You Need to Try Spinning on a Scottish Spindle
Modern spinners are rediscovering the traditional Scottish spindle, believed lost for generations. With its whorl-less, cone-shaped body and crossing grooves cut into the bottom, the Scottish spindle, also called a dealgan (pronounced jal-a-gen), is as strong, practical, and dependable as the culture that created it. Want to learn how to spin on a Scottish spindle? Just follow these easy steps.
1. To begin, hold the leader yarn against the spindle about halfway down the shaft with your thumb.
2. Wrap the leader around itself two or three times to secure.
3. Stop with the yarn held upward (toward the knob on the top of the spindle).
4. Bring the leader down through one of the grooves on the bottom of the spindle.
5. Bring the leader back up to the top.
6. Secure the leader under the knob with a half hitch.
7. To spin, pinch the knob at the top of the spindle between your thumb and forefinger. Grasp the knob with your fingertips. Roll the knob clockwise along the pads of your fingers and let it go; use a quick flicking motion to get a good spin. These spindles may have a short spin time, so keep an eye on that as you draft. The Scottish spindle spins best with long-staple wool.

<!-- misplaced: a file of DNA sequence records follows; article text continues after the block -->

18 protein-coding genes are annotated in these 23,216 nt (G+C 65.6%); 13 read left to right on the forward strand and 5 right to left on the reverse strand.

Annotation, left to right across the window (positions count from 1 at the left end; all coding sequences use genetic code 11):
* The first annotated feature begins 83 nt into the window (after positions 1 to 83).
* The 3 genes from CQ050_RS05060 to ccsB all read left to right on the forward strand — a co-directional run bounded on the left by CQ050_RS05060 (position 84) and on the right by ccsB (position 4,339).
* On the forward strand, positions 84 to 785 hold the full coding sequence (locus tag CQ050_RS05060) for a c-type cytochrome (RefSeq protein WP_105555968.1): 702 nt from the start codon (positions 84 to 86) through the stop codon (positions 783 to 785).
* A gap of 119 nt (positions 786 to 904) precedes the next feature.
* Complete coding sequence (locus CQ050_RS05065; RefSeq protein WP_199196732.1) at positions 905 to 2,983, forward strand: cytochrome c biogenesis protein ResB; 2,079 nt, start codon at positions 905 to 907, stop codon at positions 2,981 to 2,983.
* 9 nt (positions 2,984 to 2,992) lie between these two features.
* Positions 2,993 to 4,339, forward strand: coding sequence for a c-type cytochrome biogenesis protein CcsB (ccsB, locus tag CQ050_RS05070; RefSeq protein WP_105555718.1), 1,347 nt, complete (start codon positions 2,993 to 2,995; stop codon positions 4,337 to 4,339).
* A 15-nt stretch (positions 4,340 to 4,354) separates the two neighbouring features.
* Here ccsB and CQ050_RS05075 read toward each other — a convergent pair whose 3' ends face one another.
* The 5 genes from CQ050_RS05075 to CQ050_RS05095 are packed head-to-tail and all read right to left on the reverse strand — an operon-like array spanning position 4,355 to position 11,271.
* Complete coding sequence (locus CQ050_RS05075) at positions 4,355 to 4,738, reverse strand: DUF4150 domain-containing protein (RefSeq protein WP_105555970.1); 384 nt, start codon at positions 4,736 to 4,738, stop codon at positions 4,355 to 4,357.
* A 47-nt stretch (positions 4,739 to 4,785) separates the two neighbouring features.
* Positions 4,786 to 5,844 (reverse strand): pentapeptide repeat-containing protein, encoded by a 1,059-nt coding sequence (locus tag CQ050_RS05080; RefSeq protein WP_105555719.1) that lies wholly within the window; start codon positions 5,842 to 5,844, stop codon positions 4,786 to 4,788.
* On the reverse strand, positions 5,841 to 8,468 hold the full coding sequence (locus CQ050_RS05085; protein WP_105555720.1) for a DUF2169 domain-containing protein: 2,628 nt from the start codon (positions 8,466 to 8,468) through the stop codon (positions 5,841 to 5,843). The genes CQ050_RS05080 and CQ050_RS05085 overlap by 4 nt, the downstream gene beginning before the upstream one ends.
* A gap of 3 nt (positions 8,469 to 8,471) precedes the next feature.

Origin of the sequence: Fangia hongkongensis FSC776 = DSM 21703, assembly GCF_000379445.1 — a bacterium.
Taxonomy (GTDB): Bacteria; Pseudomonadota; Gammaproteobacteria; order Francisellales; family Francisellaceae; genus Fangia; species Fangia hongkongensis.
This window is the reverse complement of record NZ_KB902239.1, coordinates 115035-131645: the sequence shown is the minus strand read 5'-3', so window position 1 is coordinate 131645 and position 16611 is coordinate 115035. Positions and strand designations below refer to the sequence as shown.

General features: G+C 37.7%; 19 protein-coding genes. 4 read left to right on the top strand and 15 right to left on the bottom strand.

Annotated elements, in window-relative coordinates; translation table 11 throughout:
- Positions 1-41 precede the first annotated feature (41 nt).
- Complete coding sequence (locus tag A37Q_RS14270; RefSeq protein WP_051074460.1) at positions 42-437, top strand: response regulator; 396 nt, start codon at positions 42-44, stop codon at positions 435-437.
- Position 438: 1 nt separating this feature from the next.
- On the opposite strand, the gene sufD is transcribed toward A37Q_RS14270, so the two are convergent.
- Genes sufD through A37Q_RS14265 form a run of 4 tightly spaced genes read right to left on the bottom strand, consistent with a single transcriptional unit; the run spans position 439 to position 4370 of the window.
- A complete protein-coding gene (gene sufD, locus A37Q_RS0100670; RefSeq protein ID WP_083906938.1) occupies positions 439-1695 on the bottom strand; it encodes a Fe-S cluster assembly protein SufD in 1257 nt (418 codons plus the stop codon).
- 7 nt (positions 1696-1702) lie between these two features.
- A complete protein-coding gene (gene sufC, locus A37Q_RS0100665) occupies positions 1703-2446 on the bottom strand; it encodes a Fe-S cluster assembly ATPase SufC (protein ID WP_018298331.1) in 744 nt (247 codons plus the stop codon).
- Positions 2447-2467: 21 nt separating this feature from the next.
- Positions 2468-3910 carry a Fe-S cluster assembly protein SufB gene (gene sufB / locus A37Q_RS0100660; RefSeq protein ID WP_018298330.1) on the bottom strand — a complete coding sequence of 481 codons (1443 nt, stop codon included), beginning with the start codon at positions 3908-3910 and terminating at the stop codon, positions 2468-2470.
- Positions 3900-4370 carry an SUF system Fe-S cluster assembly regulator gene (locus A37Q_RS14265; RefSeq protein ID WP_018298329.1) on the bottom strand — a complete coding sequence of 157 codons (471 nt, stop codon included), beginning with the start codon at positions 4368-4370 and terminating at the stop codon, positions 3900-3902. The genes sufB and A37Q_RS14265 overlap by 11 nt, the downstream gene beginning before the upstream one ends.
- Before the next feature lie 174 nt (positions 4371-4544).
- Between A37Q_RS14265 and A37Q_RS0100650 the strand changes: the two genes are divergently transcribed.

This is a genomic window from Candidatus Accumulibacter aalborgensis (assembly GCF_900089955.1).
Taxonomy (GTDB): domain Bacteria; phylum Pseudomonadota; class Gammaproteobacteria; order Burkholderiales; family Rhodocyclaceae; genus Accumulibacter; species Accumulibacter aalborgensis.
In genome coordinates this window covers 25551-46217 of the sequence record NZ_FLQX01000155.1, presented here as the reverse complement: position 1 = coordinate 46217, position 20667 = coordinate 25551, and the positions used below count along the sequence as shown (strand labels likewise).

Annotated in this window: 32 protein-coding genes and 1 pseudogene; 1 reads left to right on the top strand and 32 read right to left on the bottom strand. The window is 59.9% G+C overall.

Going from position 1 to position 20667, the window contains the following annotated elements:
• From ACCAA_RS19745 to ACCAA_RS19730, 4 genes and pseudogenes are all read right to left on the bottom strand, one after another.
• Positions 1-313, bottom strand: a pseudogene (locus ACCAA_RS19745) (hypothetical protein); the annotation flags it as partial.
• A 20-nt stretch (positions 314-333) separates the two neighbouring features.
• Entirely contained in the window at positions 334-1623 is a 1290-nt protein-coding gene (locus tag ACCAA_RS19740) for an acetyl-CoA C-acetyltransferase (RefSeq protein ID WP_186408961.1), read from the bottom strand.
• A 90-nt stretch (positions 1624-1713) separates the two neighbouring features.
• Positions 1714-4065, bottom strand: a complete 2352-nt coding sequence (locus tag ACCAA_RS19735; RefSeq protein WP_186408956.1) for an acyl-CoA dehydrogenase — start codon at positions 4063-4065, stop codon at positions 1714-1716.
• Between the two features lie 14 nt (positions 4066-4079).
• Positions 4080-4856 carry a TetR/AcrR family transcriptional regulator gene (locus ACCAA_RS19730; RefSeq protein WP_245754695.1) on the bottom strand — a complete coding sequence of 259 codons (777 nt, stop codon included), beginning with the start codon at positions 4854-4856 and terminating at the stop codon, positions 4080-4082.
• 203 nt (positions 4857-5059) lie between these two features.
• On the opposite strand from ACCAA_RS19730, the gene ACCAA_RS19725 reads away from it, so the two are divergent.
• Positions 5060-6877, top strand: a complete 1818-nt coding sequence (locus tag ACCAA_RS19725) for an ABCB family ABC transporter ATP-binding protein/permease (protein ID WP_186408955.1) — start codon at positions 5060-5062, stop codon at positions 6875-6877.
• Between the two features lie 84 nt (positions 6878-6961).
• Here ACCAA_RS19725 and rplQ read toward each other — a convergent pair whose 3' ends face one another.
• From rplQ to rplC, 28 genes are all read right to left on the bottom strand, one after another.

8. Once you have spun an arm’s length of yarn, wind a butterfly on your hand and undo the half hitch. Unwind the yarn from the groove on the bottom and bring it up to about the middle of the spindle. Wind onto the spindle like you would wind a nøstepinne, creating a center-pull ball.
9. When you have wound to the length of a comfortable leader, wind the yarn down to the bottom, across the groove, and up to the knob to continue spinning.
Check out the rest of Kiersten Flannery’s article, “Rediscovering the Scottish Spindle,” in the Winter 2018 issue of Spin Off.
Kiersten Flannery is a young fiber artist from the mountains of north Georgia in the United States. She has a particular fondness for drop spindles. When she’s not spinning, knitting, or writing, she is usually doing work on the farm with her family’s alpacas.
Photos by George Boe.